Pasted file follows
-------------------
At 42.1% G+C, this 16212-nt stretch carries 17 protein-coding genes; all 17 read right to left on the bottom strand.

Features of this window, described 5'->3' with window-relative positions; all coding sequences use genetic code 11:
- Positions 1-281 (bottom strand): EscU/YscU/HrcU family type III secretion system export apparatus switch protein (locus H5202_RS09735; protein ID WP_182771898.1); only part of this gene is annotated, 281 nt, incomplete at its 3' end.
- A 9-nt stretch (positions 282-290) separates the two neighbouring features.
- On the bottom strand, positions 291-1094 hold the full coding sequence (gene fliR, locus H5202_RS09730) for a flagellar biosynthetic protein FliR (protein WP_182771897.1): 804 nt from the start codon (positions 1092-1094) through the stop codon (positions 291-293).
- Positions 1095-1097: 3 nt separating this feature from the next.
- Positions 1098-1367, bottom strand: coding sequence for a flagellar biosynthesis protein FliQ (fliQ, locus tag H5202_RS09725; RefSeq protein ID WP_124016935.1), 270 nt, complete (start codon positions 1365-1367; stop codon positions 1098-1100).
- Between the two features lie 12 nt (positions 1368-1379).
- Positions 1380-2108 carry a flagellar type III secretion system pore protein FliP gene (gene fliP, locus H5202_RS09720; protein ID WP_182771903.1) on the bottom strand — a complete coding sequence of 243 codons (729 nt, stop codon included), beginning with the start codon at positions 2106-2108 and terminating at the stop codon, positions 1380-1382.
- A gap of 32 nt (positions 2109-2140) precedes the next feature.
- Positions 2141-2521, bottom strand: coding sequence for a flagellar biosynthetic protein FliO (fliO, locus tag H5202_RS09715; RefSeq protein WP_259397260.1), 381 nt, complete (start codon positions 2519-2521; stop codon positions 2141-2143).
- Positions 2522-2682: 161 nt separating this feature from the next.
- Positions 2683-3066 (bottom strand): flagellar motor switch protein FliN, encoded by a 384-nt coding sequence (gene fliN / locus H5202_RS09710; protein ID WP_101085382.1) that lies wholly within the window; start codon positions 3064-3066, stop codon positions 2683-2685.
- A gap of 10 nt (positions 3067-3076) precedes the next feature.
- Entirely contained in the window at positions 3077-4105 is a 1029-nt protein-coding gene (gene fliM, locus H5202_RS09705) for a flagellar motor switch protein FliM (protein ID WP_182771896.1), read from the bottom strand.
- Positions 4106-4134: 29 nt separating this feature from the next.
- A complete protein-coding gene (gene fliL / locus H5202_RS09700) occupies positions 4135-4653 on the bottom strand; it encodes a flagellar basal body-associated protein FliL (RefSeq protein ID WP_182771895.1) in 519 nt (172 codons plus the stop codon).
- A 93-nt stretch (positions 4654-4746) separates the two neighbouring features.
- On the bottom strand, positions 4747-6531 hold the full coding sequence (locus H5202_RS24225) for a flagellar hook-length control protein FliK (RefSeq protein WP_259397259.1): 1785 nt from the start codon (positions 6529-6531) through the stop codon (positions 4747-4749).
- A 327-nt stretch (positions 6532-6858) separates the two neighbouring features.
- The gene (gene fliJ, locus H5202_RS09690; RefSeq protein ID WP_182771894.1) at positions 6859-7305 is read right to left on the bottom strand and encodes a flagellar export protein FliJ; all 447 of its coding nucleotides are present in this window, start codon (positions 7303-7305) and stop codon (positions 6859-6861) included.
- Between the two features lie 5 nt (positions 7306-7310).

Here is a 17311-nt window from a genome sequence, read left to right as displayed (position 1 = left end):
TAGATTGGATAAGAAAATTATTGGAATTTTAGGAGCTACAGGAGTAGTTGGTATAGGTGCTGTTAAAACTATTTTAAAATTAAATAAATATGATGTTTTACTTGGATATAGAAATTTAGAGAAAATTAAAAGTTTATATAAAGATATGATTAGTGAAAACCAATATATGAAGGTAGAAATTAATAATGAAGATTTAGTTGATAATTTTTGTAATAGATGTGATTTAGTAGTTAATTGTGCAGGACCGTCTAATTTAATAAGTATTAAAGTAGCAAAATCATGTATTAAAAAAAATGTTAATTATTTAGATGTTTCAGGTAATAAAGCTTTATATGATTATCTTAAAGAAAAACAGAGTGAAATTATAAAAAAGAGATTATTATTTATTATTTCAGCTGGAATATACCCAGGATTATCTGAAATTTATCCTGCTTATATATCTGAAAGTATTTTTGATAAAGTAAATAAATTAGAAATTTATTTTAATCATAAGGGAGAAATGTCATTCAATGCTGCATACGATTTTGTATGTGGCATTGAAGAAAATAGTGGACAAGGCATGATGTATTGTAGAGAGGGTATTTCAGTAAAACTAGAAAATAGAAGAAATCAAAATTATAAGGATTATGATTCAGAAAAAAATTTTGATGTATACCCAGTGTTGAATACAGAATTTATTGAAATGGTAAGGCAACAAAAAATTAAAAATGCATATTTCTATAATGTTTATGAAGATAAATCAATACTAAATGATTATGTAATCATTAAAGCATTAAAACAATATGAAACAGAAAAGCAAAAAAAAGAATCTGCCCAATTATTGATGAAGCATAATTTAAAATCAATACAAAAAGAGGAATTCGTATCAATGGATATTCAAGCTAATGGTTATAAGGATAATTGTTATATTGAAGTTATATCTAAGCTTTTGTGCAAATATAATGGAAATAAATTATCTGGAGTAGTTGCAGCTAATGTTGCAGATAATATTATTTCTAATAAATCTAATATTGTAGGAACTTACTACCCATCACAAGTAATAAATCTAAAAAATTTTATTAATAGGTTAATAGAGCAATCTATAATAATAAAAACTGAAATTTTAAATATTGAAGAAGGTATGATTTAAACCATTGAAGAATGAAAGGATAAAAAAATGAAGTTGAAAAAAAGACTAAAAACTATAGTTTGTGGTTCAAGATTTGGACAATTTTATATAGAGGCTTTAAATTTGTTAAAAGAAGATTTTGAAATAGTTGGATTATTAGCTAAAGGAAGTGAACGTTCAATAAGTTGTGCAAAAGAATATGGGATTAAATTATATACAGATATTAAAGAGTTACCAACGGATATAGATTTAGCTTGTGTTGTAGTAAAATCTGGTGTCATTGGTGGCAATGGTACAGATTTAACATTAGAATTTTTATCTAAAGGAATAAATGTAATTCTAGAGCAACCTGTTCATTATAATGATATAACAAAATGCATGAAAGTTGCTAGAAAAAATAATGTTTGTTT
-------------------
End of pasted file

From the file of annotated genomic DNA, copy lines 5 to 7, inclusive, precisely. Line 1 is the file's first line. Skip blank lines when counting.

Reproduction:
- On the bottom strand, positions 291-1094 hold the full coding sequence (gene fliR, locus H5202_RS09730) for a flagellar biosynthetic protein FliR (protein WP_182771897.1): 804 nt from the start codon (positions 1092-1094) through the stop codon (positions 291-293).
- Positions 1095-1097: 3 nt separating this feature from the next.
- Positions 1098-1367, bottom strand: coding sequence for a flagellar biosynthesis protein FliQ (fliQ, locus tag H5202_RS09725; RefSeq protein ID WP_124016935.1), 270 nt, complete (start codon positions 1365-1367; stop codon positions 1098-1100).